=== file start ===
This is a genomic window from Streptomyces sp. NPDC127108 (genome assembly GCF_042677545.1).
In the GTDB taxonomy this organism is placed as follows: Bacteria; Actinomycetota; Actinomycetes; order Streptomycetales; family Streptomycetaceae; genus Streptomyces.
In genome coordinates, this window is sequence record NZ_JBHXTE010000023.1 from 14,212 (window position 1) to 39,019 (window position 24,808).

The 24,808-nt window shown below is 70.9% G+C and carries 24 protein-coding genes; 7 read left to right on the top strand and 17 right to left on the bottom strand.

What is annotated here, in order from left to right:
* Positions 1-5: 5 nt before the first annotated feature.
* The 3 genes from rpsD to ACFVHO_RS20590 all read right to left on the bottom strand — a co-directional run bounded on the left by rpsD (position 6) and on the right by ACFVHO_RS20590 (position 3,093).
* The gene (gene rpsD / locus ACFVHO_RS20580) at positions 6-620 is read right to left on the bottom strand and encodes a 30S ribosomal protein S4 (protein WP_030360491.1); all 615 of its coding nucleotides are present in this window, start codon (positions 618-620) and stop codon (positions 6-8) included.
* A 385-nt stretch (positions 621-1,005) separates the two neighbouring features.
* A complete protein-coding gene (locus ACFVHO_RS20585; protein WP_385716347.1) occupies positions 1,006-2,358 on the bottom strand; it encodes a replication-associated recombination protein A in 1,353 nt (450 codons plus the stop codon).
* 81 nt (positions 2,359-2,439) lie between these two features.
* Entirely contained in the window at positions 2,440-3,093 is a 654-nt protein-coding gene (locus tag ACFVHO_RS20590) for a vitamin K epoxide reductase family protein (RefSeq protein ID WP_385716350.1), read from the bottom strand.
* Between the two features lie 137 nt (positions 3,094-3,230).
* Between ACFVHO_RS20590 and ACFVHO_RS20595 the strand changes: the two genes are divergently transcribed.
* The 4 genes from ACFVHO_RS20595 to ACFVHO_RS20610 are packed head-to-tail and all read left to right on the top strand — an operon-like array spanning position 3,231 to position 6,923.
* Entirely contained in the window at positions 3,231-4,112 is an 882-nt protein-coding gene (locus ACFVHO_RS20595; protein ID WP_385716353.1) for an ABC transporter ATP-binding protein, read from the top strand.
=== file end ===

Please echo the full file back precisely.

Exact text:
This is a genomic window from Streptomyces sp. NPDC127108 (genome assembly GCF_042677545.1).
In the GTDB taxonomy this organism is placed as follows: Bacteria; Actinomycetota; Actinomycetes; order Streptomycetales; family Streptomycetaceae; genus Streptomyces.
In genome coordinates, this window is sequence record NZ_JBHXTE010000023.1 from 14,212 (window position 1) to 39,019 (window position 24,808).

The 24,808-nt window shown below is 70.9% G+C and carries 24 protein-coding genes; 7 read left to right on the top strand and 17 right to left on the bottom strand.

What is annotated here, in order from left to right:
* Positions 1-5: 5 nt before the first annotated feature.
* The 3 genes from rpsD to ACFVHO_RS20590 all read right to left on the bottom strand — a co-directional run bounded on the left by rpsD (position 6) and on the right by ACFVHO_RS20590 (position 3,093).
* The gene (gene rpsD / locus ACFVHO_RS20580) at positions 6-620 is read right to left on the bottom strand and encodes a 30S ribosomal protein S4 (protein WP_030360491.1); all 615 of its coding nucleotides are present in this window, start codon (positions 618-620) and stop codon (positions 6-8) included.
* A 385-nt stretch (positions 621-1,005) separates the two neighbouring features.
* A complete protein-coding gene (locus ACFVHO_RS20585; protein WP_385716347.1) occupies positions 1,006-2,358 on the bottom strand; it encodes a replication-associated recombination protein A in 1,353 nt (450 codons plus the stop codon).
* 81 nt (positions 2,359-2,439) lie between these two features.
* Entirely contained in the window at positions 2,440-3,093 is a 654-nt protein-coding gene (locus tag ACFVHO_RS20590) for a vitamin K epoxide reductase family protein (RefSeq protein ID WP_385716350.1), read from the bottom strand.
* Between the two features lie 137 nt (positions 3,094-3,230).
* Between ACFVHO_RS20590 and ACFVHO_RS20595 the strand changes: the two genes are divergently transcribed.
* The 4 genes from ACFVHO_RS20595 to ACFVHO_RS20610 are packed head-to-tail and all read left to right on the top strand — an operon-like array spanning position 3,231 to position 6,923.
* Entirely contained in the window at positions 3,231-4,112 is an 882-nt protein-coding gene (locus ACFVHO_RS20595; protein ID WP_385716353.1) for an ABC transporter ATP-binding protein, read from the top strand.